Ruling on Louisiana abortion ban expected Tuesday

Abortion Rights Supporter Outside Clinic
An abortion rights supporter sits outside a New Orleans clinic June 24, 2022, after the U.S. Supreme Court overruled its 1973 landmark decision in Roe v. Wade. It’s one of three Louisiana abortion clinics that will resume services after a state judge temporarily stopped a state abortion ban from taking effect. Piper Hutchinson (LA Illuminator)

This story was first reported by Louisiana Illuminator and republished with permission.

State District Judge Don Johnson heard arguments Monday in the lawsuit challenging Louisiana’s abortion ban. He directed the parties involved to submit proposed judgments for him to consider. A temporary restraining order preventing the ban from being enforced will remain in effect pending Johnson’s decision.

Johnson granted attorneys for the defendants, Attorney General Jeff Landry and Louisiana Department of Health Secretary Courtney Phillips, an extension until 10 a.m. Tuesday to submit their proposals.

Attorneys for the plaintiffs, Hope Medical Group for Women, a Shreveport abortion clinic, its administrator Kathaleen Pittman and Medical Students for Choice argued that the state’s three abortion “trigger laws” are unconstitutionally vague. Joanna Wright, one of the attorneys, argued that the conflicting language in the statutes make it impossible for physicians to know what services violate the law and what the potential penalties are.

Wright further argued that not only are the statutes conflicting, statements Landry has made on social media further muddy the waters as to which laws would be enforced.

John Balhoff, primary attorney for the defendants, argued that all three of the trigger laws are enforceable and not unconstitutionally vague. He pointed out that criminal statutes must provide a minimum and a maximum penalty, which the statutes do, even though the laws provide different limits.

Balhoff also argued that the laws are clear as to what is not permissible. Under the law, abortions to remove ectopic pregnancies or a fetus that has a condition incompatible with life are not defined as abortions, he said, and therefore are legally permissible. He added that state law sufficiently states doctors must act in good faith when making healthcare decisions.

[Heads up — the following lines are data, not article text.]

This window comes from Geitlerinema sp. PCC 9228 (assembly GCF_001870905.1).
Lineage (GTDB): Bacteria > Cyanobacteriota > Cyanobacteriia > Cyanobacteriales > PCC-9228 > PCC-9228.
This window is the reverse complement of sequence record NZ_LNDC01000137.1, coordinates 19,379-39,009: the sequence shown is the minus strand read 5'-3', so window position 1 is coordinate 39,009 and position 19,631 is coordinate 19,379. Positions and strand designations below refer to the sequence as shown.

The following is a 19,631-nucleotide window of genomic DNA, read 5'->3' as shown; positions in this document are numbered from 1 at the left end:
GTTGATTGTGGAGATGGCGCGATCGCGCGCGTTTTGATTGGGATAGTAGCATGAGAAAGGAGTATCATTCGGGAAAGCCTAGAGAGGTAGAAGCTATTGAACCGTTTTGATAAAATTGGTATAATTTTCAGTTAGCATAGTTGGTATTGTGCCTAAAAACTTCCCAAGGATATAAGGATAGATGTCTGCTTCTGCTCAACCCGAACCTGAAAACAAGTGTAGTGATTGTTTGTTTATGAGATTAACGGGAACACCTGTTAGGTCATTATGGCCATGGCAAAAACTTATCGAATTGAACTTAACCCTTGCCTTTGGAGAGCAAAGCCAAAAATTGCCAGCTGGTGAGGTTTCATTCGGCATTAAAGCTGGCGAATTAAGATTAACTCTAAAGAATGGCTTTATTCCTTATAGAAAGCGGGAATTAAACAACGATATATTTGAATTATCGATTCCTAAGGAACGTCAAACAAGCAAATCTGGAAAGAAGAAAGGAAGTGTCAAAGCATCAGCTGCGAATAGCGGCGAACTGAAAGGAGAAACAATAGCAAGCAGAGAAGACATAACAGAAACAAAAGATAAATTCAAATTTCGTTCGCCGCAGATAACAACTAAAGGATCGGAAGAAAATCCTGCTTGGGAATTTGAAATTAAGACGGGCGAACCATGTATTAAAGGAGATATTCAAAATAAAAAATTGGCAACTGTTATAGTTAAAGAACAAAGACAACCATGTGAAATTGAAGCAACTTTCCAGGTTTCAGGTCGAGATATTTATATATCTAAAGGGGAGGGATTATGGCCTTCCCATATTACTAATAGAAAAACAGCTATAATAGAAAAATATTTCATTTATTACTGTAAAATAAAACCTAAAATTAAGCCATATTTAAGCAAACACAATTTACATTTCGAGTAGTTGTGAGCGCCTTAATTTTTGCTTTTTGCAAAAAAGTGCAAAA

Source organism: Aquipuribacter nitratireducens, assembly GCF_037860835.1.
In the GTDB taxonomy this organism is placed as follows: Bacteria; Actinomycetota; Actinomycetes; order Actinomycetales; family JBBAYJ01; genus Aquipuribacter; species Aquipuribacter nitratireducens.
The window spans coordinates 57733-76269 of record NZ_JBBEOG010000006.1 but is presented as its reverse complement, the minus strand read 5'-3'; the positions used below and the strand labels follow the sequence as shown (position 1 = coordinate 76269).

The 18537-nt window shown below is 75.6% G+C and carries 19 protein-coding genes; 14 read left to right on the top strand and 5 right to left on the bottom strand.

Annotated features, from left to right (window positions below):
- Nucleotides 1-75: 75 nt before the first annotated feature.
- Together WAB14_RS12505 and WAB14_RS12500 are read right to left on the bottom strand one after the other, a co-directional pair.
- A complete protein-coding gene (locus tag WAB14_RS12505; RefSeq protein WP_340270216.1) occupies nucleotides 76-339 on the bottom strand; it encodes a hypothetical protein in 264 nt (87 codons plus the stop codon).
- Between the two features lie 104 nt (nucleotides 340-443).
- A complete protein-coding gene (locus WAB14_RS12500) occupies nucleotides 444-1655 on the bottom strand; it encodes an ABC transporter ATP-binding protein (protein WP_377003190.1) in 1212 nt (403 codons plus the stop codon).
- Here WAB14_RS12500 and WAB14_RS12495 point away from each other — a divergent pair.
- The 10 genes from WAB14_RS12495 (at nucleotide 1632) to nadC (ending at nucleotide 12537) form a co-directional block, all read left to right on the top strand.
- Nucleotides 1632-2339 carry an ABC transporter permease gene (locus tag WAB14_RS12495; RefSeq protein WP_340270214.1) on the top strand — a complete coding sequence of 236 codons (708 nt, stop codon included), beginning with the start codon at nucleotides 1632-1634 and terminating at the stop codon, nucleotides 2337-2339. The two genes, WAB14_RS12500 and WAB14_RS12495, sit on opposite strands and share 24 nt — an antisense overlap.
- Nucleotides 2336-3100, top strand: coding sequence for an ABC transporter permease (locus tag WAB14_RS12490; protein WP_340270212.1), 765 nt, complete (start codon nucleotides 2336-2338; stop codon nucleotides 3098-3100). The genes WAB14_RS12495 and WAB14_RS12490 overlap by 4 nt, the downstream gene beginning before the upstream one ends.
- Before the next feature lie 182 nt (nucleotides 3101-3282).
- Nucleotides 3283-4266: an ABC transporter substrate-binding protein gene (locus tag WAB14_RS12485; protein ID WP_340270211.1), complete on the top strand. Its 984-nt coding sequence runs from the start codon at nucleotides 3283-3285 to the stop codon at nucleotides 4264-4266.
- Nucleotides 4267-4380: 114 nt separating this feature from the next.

“Doctors all already operate using reasonable medical judgment,” Balhoff said.

More than a dozen physicians filed sworn affidavits in the case attesting to their confusion.

“Fear of punishment aligned with lack of clarity on how this law will be enforced can lead to devastating consequences for Louisiana women as well as moral distress for the clinicians who care for them and have taken the Hippocratic oath to do no harm,” Dr. Rebekah Gee, former Louisiana Department of Health secretary, wrote in her affidavit.

Gee also wrote that the law does not make it clear how ill a pregnant person must be before a life-saving abortion is permissible.

“To satisfy these laws – does it have to be her heart that fails, what about her lungs, her kidneys, and so on, what organs would this law decide are necessary to protect her life?” her affidavit said.

Balhoff took issue with Gee’s affidavit, arguing that the definition of life-sustaining organs is obvious, and includes the brain, heart, lungs, kidneys and other organs.

“You can even operate with one lung,” Balhoff said.

Wright, the plaintiffs’ attorney, pointed out that Balhoff’s comment that somebody can live with one lung added further ambiguity to what is legally permissible.

After hearing the arguments, Johnson said that he would make a decision after reviewing the proposed rulings.

In a press conference outside the courthouse, Landry said the state’s abortion ban is clear and invited those who don’t approve of the laws to leave the state.